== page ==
In Part 1 of this series, I addressed the importance of Control when it comes to your thoughts. If you haven’t had a chance to read that post, please do so, as Part 2 contains the next lesson on selective awareness — playing with a narrowed field of focus.
Focus is attending to the task immediately before you, and nothing else.
When was the last time that was easy in the game of golf? So often when standing at address, players struggle with their thoughts of reliving the past, or worrying about the future.
For example, you may have just birdied a hole, and find yourself on the tee thinking, “If I can birdie two more holes today I will shoot 74!” Or perhaps you find yourself trying to come back from a battle in the sand, resulting in a triple bogey and are thinking, “That was ugly! I can’t believe how badly I hooked that last drive. I’m not going to do that again!” In neither example are the golfer’s thoughts centered on the task before him.
Staying in the present is the first step.
Maintaining a narrow field of focus is the second part of the equation, because it allows you to react automatically with control and intensity.
Your job when you step up to address is to simply react to your target. But those who take that position without being decisive and committed to the shot, find their minds still fielding and processing information.
Trying to concentrate is not concentrating.
Focus is a relaxed and directed state of mind – passive not active. Your mind is clear of irrelevant thoughts, your body is free from tension, and your focus is limited to perfect execution of the skill.
Being selective in what you attend to means you are passively not reacting to the internal/external stimuli that could distract you from performing your task with excellence. The goal is to decrease the amount of attention you give to things that are irrelevant to your present task and increase the level of attention you give to the things that are relevant. Simply put, you are focusing on the important things over which you have direct control. The more you master this skill, the easier it is to regain control when you do become distracted.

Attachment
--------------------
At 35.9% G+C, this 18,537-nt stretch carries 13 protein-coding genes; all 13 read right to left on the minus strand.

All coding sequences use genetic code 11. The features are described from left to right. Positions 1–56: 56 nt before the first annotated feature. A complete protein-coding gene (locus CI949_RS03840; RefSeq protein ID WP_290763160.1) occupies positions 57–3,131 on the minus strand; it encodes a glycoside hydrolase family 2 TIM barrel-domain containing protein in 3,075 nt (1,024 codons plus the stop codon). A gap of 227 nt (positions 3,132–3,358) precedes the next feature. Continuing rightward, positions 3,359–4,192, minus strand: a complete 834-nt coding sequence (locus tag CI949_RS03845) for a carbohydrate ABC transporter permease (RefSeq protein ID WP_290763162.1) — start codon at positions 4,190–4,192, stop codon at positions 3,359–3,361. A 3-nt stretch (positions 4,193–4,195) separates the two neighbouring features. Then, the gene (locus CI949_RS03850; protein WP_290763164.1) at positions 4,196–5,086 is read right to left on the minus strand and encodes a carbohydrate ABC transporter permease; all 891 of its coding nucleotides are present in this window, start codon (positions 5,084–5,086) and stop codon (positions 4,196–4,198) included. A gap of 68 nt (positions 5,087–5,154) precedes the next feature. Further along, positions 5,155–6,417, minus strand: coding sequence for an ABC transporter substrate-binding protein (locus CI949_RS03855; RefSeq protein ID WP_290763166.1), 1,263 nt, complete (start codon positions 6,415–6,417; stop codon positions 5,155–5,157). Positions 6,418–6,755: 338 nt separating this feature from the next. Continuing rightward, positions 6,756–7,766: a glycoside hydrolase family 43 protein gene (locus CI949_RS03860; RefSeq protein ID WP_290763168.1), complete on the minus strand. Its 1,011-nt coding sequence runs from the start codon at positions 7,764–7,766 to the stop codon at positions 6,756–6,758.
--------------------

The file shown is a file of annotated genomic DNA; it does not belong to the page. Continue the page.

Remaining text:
Step 1 – Make of list of all the things over which you have direct control when it comes to your golf game, and compare that to a list of everything over which you don’t have control (i.e., weather, other players). And note that your final score, or where you end up on the leader board is not directly under your control.
Step 2 – Once you have your two lists, circle the items on the uncontrollables list on which you’ve wasted time, energy and emotion being frustrated about the fact that they are not in your sphere of influence.
When it comes down to it, you have more than enough to attend to on the controllables list, and that is where you need to direct your focus. Refer back to your lists after every round when recalling less that ideal shots or putts, and ask yourself, “Was that miss hit within the realm of what I can control or not?” If no, then take note of the lesson, rather than wasting energy, and move forward. If yes, then take a moment to decide what you could have done differently if you had a do-over, focusing more on the great shot you’d like to produce next time, rather than the mistake you just made.
Much of the mental baggage you create is your reaction to things on which you should not be centering your attention. In order to move your game to the next level, learn to simplify, and streamline your thoughts to set yourself up for success. If you have specific questions about your game, I would be happy to talk to you. Contact Me to discuss how we can move your game forward.